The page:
Advocating Out of the Shadows and Into the Light
It’s essential that we inform the world about struggles in the bleeding disorders community by showing them how to be advocates. We must teach our loved ones how to educate and inform those in leadership about the needs faced by those with hemophilia and other disease states resulting in clotting issues. We speak out of a need to share with others our experiences and what we require regarding healthcare and other issues affecting our brothers and sisters in need. Our children must carry on our legacy so that appropriate care can remain a part of their lives.
Some of the darkest days in the history of the bleeding disorders community occurred amid the AIDS crisis. Through the 1980s to early 1990s, we experienced a period that became known as the “hemophilia holocaust.” The AIDS epidemic spread like wildfire, and many of us had no idea how one could catch the disease. Could we get sick by simply touching the skin of someone HIV-positive? Misinformation about contracting and spreading the disease spiraled out of control.
The bleeding disorders community experienced prejudice firsthand. Factor products proved a miraculous discovery; we now could use a product from donated blood, which helped treat spontaneous bleeds. Little did we know that no one tested the blood supply. As a result, many of those who had hemophilia experienced new diseases, like HIV and hepatitis C. Everyone infusing with Factor VIII was at risk of infection.
At the center of the pandemic was a boy named Ryan White. Diagnosed with hemophilia at an early age, his family took care of him and followed the prescribed medical protocol regarding treatment. Unfortunately, he tested positive for HIV at age 13 and now faced a different kind of enemy. Although he wanted to go back to school and live as normally as possible, his school district refused to allow him back into class. Remember, many people feared the virus and did not want to risk exposing other children to HIV. The family also faced persecution from neighbors and other people. Unfortunately, Ryan died from AIDs complications in April 1990
Ryan’s family was not the only one to deal with responses that carried hate-filled reactions. Led by militant groups, whose primary goal was to sew distrust and misinformation into an already traumatized segment of the population, some political and religious leaders used the contaminated blood supply as proof that moral corruption led to divine wrath struck upon a lawless society. In the center of all the hatemongering sat innocent families, whose only “crime” was that they treated their children according to the direction of leading physicians.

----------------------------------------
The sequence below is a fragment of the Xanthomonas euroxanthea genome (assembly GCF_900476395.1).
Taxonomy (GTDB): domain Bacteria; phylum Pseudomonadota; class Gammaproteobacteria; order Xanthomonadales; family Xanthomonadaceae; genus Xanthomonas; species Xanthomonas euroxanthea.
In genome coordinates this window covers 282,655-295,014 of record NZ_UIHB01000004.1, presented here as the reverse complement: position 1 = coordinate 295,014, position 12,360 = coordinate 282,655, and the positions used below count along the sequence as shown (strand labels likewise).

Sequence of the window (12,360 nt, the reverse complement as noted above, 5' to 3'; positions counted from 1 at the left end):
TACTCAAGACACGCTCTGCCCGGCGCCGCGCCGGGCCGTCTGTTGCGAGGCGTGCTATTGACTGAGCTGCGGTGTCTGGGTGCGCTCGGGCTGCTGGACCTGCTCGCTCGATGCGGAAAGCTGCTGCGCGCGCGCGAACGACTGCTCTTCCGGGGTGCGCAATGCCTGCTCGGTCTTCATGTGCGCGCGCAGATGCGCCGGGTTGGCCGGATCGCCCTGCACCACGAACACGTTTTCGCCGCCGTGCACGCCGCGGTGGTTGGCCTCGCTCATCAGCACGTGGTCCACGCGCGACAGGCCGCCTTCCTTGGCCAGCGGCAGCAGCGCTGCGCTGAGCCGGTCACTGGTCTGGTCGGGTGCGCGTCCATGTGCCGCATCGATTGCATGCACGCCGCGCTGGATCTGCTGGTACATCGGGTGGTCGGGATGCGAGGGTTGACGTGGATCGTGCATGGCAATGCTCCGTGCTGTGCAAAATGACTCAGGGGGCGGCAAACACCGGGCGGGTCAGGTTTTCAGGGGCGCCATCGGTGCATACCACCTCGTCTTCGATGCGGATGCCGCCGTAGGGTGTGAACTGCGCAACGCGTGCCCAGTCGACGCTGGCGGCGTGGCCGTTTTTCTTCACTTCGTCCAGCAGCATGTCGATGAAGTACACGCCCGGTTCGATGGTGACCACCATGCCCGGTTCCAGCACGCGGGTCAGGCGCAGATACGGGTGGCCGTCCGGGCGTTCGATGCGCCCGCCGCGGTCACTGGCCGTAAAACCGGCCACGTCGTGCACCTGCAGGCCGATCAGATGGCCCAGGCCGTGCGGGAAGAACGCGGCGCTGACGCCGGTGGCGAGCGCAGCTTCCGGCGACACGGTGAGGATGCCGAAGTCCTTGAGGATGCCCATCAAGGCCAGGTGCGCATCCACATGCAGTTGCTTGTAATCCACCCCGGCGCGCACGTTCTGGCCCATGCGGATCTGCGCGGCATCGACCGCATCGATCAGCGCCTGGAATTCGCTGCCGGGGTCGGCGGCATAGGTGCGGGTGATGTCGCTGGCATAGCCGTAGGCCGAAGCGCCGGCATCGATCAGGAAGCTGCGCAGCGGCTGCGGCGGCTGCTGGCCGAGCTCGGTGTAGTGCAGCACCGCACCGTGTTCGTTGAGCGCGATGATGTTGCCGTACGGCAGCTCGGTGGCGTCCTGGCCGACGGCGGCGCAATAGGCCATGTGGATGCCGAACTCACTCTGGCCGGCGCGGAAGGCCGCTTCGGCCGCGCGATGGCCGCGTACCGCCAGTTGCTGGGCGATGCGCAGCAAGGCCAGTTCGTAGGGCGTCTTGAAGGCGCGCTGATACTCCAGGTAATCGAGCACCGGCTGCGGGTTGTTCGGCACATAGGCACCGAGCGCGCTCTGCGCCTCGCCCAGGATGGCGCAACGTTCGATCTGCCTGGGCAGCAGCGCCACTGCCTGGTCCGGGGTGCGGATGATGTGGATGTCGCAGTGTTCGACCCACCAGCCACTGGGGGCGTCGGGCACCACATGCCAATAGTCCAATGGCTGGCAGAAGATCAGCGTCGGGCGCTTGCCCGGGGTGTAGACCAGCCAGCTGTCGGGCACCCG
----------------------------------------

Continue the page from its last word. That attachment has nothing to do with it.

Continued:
In response to all the hateful messages, many families did not share their diagnosis. Those who did not die in “The Hemophilia Holocaust” came out the other side to a life filled with secrecy and shame. It took many years before people felt safe enough to share that they lived with a bleeding disorder. Over time, hemophilia community advocates pursued solutions such as banning lifetime caps on insurance coverage, protecting the United States’ blood supply, and allowing young adults to remain on their parents’ policies. Also, attitudes toward those effected with HIV became more tolerant and understanding. All these issues, once considered taboo, are out in the light. Hope and knowledge replaced shame and misunderstanding, as slowly those with bleeding disorders came out of the shadows and into the light.
Little by little, we equip those with bleeding disorders to fight injustice by advocating for our community. While some oppression works well medically, it fails miserably in a social context. Fairness requires compassion, understanding, and justice for all. Our community advocates to teach the greater society how to respect one another and continue to grow in wisdom and kindness. I am convinced that if we choose the path of empathy, we can do amazing things together.
Note: Hemophilia News Today is strictly a news and information website about the disease. It does not provide medical advice, diagnosis, or treatment. This content is not intended to be a substitute for professional medical advice, diagnosis, or treatment. Always seek the advice of your physician or another qualified health provider with any questions you may have regarding a medical condition. Never disregard professional medical advice or delay in seeking it because of something you have read on this website. The opinions expressed in this column are not those of Hemophilia News Today or its parent company, BioNews Services, and are intended to spark discussion about issues pertaining to hemophilia.